It Is Not About Hajj

Accusations: Iran's Ayatollahh Ali Khamenei has blamed Saudi Arabia for the death of Iranian pilgrims in the Hajj stampede in 2015. Tehran banned its nationals from travelling to Makkah for Hajj in 2016.

Iran’s meddling in Saudi affairs transcends the issue of Hajj’s security

BY Abdulrahman Al Trairi

The Islamic pilgrimage season, known as Hajj, which extended over the course of the first week of September, was “very successful” this year, according to Saudi officials who stressed that the holy event saw no security breaches.

In an emailed statement from Tayseer Al Mufarraj, the official spokesperson for Saudi Arabia’s General Authority for Statistics (GaStat), some 1.86 million pilgrims—1.32 million of them arriving in Makkah from across the globe—performed Hajj rituals peacefully. The percentage of non-Saudi pilgrims, according to GaStat was around 71 percent, none of whom came from Iran.

Iran had expressed fear for the lives of its nationals who wished to take part in this year’s Hajj, after hundreds of Iranian pilgrims were killed in the Hajj Stampede incident in 2015, which claimed the lives of over 2,000 pilgrims.

Using the 2015 Hajj incident as an excuse, Tehran banned its nationals from travelling across the Gulf waters to Saudi Arabia to perform Hajj, one of Islam’s five pillars.

However, Iranians living abroad as foreign citizens were still able to perform the Hajj, unlike their counterparts living in Iran.

The absence of Iranian pilgrims from this year’s Hajj was highly debated in local and international media, especially because Iran banning its citizens from heading to Saudi Arabia follows yet another incident between the regional rivals.

The ties between Riyadh and Tehran were severed in January, after Iranian nationals (arguably Iran’s special Basij forces) hiding among protesting civilians, attacked the Saudi embassy and consulate’s headquarters in Tehran and Mashhad respectively, against all international norms. After all, Iran has a history of attacking diplomatic delegations and offices.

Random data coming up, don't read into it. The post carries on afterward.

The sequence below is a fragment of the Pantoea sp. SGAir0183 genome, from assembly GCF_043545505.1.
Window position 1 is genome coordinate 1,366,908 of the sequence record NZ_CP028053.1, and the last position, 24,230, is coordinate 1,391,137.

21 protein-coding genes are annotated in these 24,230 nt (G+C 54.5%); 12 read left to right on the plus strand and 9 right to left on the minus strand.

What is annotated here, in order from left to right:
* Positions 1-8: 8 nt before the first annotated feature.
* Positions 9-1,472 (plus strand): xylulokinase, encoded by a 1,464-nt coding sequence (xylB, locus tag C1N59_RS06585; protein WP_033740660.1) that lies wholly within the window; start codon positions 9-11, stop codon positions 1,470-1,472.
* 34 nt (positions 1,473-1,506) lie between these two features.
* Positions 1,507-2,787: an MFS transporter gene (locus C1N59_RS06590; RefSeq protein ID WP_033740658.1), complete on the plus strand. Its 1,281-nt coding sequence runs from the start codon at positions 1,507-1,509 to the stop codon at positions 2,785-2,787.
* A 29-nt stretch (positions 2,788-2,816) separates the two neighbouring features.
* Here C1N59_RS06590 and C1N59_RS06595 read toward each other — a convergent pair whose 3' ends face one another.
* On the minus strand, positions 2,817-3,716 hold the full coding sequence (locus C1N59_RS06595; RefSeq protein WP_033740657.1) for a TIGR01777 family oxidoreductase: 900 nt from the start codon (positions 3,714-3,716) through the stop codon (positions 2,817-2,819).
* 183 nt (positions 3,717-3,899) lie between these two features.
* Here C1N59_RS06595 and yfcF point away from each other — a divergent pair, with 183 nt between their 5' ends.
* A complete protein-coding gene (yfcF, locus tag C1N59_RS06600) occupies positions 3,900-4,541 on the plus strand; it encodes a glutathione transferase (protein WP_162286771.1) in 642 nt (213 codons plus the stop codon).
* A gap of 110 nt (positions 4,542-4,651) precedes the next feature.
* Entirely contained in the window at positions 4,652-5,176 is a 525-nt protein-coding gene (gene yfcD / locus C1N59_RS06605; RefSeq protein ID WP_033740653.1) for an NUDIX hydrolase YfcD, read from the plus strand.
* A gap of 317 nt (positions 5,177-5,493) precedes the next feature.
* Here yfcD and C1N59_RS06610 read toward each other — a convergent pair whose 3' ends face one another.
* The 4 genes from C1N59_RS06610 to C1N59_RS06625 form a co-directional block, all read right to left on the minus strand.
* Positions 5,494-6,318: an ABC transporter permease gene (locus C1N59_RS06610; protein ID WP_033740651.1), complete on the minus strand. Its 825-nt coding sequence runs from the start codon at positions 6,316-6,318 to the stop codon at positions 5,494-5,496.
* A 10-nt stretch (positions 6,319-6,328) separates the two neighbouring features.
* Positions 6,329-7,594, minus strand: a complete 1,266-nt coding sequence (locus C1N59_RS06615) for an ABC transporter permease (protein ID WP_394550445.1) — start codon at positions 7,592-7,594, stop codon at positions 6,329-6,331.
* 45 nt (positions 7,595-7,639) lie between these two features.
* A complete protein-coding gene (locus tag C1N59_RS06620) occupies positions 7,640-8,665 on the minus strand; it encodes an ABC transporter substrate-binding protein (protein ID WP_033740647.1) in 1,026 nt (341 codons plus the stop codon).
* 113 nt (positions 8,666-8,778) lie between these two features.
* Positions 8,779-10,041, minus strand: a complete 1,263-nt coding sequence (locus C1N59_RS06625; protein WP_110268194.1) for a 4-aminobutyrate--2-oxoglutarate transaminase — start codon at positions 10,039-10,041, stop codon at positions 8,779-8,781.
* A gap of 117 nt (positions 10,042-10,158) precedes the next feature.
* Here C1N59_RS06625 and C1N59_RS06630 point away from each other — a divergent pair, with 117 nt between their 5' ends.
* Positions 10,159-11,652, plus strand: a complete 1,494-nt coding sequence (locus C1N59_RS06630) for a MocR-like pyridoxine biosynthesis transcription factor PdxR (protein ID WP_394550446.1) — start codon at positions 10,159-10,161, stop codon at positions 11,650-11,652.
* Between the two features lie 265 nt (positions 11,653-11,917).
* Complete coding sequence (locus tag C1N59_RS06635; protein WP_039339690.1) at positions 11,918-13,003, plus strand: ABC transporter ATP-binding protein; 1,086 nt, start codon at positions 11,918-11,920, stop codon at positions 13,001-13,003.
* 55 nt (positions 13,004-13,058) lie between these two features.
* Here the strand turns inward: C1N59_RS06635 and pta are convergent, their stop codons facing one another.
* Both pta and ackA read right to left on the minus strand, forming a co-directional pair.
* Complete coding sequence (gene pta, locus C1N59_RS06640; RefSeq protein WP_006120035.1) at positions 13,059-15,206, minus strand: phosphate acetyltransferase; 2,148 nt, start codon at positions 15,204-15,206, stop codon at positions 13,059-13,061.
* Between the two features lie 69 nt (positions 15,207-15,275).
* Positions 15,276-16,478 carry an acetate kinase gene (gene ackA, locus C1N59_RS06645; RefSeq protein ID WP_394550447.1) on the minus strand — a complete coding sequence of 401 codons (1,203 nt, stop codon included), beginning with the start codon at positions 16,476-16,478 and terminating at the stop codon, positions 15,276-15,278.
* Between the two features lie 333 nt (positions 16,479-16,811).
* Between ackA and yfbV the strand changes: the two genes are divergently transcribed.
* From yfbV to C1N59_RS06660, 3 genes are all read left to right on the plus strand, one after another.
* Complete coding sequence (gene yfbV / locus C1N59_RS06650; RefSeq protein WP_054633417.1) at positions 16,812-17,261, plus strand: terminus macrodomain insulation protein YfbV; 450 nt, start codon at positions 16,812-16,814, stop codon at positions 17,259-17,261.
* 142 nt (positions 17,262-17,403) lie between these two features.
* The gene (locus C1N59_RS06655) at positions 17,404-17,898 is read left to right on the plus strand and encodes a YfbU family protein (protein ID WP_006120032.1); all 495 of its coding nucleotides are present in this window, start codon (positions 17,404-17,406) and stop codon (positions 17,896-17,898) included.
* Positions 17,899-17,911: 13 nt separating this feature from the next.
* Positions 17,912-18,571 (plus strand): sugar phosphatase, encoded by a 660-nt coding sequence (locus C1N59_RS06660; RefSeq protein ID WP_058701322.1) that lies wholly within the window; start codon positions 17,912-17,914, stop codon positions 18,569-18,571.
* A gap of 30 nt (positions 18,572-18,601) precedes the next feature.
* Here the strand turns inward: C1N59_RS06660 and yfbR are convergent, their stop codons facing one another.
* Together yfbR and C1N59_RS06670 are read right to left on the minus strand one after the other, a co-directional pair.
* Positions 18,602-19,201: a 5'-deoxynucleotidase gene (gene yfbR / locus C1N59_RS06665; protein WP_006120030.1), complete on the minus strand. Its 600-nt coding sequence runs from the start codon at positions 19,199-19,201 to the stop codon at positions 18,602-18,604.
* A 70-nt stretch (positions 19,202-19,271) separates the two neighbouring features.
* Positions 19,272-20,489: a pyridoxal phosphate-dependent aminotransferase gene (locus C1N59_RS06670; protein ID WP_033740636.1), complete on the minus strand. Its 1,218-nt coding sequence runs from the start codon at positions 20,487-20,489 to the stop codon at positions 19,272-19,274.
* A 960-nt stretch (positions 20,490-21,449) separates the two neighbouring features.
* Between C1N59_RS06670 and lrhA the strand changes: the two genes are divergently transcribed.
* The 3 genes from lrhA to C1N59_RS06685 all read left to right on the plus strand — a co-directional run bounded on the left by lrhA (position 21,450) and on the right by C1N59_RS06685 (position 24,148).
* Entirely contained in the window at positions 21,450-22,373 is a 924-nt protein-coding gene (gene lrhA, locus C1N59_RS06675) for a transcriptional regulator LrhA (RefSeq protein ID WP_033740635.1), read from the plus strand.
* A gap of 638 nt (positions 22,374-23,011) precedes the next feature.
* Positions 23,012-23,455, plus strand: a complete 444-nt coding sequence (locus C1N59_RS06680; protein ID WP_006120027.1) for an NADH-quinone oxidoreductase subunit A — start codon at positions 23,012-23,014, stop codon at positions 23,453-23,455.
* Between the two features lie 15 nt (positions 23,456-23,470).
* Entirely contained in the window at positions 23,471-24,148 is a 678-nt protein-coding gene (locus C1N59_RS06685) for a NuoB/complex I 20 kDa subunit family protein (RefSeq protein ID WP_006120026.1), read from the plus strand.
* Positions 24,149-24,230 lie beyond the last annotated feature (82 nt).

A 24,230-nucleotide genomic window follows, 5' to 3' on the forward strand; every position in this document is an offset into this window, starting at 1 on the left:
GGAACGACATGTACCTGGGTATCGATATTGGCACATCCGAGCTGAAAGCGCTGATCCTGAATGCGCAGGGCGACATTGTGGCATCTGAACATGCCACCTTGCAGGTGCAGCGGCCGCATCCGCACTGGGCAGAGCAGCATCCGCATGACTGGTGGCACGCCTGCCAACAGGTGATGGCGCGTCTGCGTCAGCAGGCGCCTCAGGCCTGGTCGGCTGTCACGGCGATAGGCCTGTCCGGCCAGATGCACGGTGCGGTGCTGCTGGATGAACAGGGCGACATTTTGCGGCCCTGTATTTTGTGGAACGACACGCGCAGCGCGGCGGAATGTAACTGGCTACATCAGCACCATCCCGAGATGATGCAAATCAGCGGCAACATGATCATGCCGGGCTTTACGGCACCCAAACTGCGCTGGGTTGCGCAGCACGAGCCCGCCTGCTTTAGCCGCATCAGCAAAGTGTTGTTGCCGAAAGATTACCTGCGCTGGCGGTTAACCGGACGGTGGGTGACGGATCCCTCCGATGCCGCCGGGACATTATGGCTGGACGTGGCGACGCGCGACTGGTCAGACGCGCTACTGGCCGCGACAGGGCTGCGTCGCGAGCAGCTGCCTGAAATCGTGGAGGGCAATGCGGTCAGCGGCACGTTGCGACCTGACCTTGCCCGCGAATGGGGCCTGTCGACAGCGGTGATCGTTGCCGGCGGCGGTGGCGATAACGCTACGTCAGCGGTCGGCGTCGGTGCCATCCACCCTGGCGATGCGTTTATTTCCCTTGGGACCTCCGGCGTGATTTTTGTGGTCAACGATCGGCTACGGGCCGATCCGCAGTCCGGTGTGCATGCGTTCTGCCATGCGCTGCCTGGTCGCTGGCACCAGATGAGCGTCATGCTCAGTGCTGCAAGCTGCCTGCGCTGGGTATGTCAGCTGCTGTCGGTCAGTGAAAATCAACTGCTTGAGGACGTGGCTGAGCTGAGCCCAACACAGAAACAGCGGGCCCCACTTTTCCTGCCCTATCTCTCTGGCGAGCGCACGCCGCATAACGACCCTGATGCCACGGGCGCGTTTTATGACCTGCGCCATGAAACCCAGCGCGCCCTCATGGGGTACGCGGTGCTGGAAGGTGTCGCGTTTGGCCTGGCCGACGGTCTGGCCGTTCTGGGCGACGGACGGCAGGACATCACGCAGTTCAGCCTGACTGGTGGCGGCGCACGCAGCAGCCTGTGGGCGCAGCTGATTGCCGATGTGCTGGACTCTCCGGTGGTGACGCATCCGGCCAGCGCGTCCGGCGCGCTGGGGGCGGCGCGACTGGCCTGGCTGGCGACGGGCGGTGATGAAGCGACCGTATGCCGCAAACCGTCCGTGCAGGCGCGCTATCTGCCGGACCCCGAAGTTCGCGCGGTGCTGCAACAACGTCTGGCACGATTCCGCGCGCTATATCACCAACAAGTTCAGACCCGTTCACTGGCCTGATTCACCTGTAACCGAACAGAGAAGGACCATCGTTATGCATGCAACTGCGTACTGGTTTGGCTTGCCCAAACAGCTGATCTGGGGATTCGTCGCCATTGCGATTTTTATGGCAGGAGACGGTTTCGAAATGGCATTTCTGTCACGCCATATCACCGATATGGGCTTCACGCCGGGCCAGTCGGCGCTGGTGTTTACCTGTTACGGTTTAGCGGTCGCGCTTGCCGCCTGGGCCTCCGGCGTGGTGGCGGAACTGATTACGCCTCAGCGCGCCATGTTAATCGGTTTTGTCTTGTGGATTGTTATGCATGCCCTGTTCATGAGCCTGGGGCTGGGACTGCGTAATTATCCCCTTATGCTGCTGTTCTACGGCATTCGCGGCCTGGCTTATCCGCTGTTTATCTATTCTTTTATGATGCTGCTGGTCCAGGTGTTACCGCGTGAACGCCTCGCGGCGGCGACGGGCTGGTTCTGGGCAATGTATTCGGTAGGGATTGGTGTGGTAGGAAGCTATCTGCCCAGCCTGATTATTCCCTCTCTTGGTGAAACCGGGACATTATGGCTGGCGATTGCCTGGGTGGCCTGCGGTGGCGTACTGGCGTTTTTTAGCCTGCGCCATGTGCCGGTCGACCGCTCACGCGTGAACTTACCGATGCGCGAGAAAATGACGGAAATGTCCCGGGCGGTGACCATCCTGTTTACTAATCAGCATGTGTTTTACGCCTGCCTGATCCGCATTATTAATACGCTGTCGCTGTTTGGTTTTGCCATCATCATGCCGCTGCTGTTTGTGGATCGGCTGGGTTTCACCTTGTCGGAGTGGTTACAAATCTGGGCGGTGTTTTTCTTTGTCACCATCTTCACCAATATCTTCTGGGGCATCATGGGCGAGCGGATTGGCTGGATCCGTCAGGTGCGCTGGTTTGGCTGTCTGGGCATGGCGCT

Iran’s weak apology over the matter, and its failure to secure diplomatic grounds, was another log fueling the fire.

In September, the Persian State took matters a step further when its supreme spiritual leader Ayatollah Ali Khamenei accused the Kingdom of having a hand in the death of the Iranian pilgrims. Khamenei’s accusation come in tow with continued Iranian calls for the Hajj to be supervised by a number of Islamic states, including Iran, rather than allowing Saudi Arabia’s monopoly over it.

Hajj, which sees millions of Muslim pilgrims flocking to Saudi Arabia’s city of Makkah to perform rituals at Islam’s holiest site Al Kaabah, takes place exclusively on Saudi territory, which the Kingdom cites as enough reason for maintaining Saudi sovereignty over it, thus making it an internal affair that no one else has the right intervene in.

Meanwhile, Iran’s accusations did not pass by unattended, as Saudi Prince Khalid Al Faisal Al Saud, who is the current governor of Makkah Province and the chairman of the Central Hajj Committee, mocked Iran’s relentless meddling during a press conference held mid-September.

“Ask Khamenei about the success of the Hajj season this year,” the prince said, adding that the Kingdom “does not interfere in Iran’s internal affairs, and what the Iranians do in their own country” is their own business.

However, Prince Khalid warned against disrupting the peace in the holy land and abusing the Hajj event for political reasons.

It is worth noting that Prince Khalid’s warning to Iran against meddling in Saudi Arabia’s internal affairs is not baseless.

According to U.S. security, Iran allegedly stood behind a plot to assassinate Saudi Arabia’s Foreign Affairs Minister Adel Al Jubeir in 2011 in the U.S., when he was still the Kingdom’s ambassador to Washington.

Not only that, but in 1987, Iran put forth the idea that Saudi Arabia cannot handle Hajj’s security. Back then, it ended with Iranian pilgrims and, allegedly, Iran’s revolutionary guards staging a rally in Saudi Arabia which eventually led to a clash with the security forces, leading to the death of 85 Saudis and 275 Iranians in addition to casualties from other nationalities.